If you, like more than forty million others, have passed through London’s Piccadilly Circus tube station this year, you might have noticed something a bit different. Soft Opening is a gallery for contemporary art that’s unique not only for its location: it’s open 24 hours, seven days a week, but you can’t get inside. Viewers peer into the vitrine-like space, as busy commuters bustle by, emphasising the voyeuristic nature of art spectatorship, but also liberating visitors from the sterility of the white cube. When I stopped by, school children were filing through and pointing, shoppers stopped to stare, and a few curious tourists pressed their palms to the windows. Inside was a curious green glow, emanating from a show by Louis Morlet.
Soft Opening was founded by 30-year-old Antonia Marsh; a young London-born curator turned dealer who has put up more than twenty indie exhibitions around the world before deciding she needed her own permanent spot. That spot ended up being 15 by 5 ft, and deep underground in one of London’s busiest and most historic places.
“I’ve always enjoyed working with artists!” Marsh says, when I suggest artists must be difficult to deal with on a daily basis. She has worked closely with artists, most of them her peers, since 2013. “They’re special creatures, and I think it’s good if you are patient and generous with your time. That said, if I could apply the patience with which I work with artists to the rest of my life, I’d be a happy woman.”
Running an art space in this setting, with TFL as a landlord, isn’t without its challenges. “Many of the advantages of the space can also strangely function as disadvantages – the fact it’s a vitrine means that I work remotely and can’t meet people that go and visit, but it also means I don’t have to sit in the damp all day,” Marsh admits.
“Working as a dealer has massively expanded my curatorial practice, which I didn’t expect,” Marsh tells me when asked how she balances the dual role as curator and dealer. “I now work with artists more intensely and longer-term, and precisely that development of relationships was my favourite element to curating in the first place. Working in my own space has afforded me much more freedom in what I programme.”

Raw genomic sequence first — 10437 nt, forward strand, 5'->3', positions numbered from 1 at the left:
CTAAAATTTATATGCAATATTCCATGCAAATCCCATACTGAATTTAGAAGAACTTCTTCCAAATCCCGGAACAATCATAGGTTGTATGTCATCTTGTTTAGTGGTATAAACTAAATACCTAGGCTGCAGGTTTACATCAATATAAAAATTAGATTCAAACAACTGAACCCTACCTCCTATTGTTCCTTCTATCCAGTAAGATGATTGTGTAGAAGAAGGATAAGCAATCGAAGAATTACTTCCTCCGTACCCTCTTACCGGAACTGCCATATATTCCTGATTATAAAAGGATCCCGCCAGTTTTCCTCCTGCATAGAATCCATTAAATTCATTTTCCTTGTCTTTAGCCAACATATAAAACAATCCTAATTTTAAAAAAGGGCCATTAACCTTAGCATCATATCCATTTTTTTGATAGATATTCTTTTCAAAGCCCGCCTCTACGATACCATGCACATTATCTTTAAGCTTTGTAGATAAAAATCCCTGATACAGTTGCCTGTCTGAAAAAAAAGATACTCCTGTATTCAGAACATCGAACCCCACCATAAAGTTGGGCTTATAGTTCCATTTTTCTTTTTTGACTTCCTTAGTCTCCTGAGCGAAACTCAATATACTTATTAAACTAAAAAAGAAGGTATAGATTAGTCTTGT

Marsh studied Art History at Bristol, then moved to California where she completed an MA in Curatorial Practice, before setting up a roving residency programme, Girls Only, in Brooklyn and eventually returning to London. She is interested in tackling complex conceptual ideas and how they intersect with contemporary aesthetics, but running a gallery demands a head for business as much as an appreciation of diverse artistic practices. “Of course now I have to be mindful of many different factors and altogether it’s a lot more work, but shifting roles has been an enormous learning experience, and I’m sure that isn’t going to stop any time soon.”
Most of the artists on her expanding roster are young and upcoming, recent graduates and artists Marsh met through her curatorial work over the years. “A lot of the selection process is instinctive and organic, coming out of relationships I’ve developed along the way and inviting artists to do shows at moments that feel natural.” She explains. “I also love recommendations from other artists that I already work with. Studio visits are a really important and intimate moment to connect with artists, but I also think hanging out outside the studio is vital to a dealer-artist relationship too.” This personal approach gives Soft Opening an intimate feel, quite distinct from the Blue Chips on street level in nearby Mayfair. Marsh doesn’t stick to one medium or theme but chooses artists she believes have staying power, that can grow with her as she evolves.
The next step in that evolution is imminent, as in January Marsh is opening a space on Herald Street with a stellar art heritage: formerly Wolfgang Tillman’s studio, Laura Bartlett’s gallery and most recently serving as the shop for Claire De Rouen books. The more traditional environment, amidst the cluster of East London galleries – with Herald Street and Maureen Paley as neighbours – will allow Marsh to present art in a more conventional context, without the commuter footfall but, “hopefully have less awkward openings!”
At Herald Street, show runs will be longer, and you can expect a different kind of exhibitions more suited to the traditional gallery, while at Piccadilly Marsh intends to “maintain the idiosyncratic nature.”
If there’s one thing young gallerists like Marsh can do to change the current cultural scene, it’s to encourage more people to come together to have more meaningful encounters with the art — and that is another reason Marsh is resurfacing at street level in Bethnal Green: “having a space people can enter into also means we can harness more of a community around the shows, something that I think has definitely been missing at Piccadilly.”
Words by Charlotte Jansen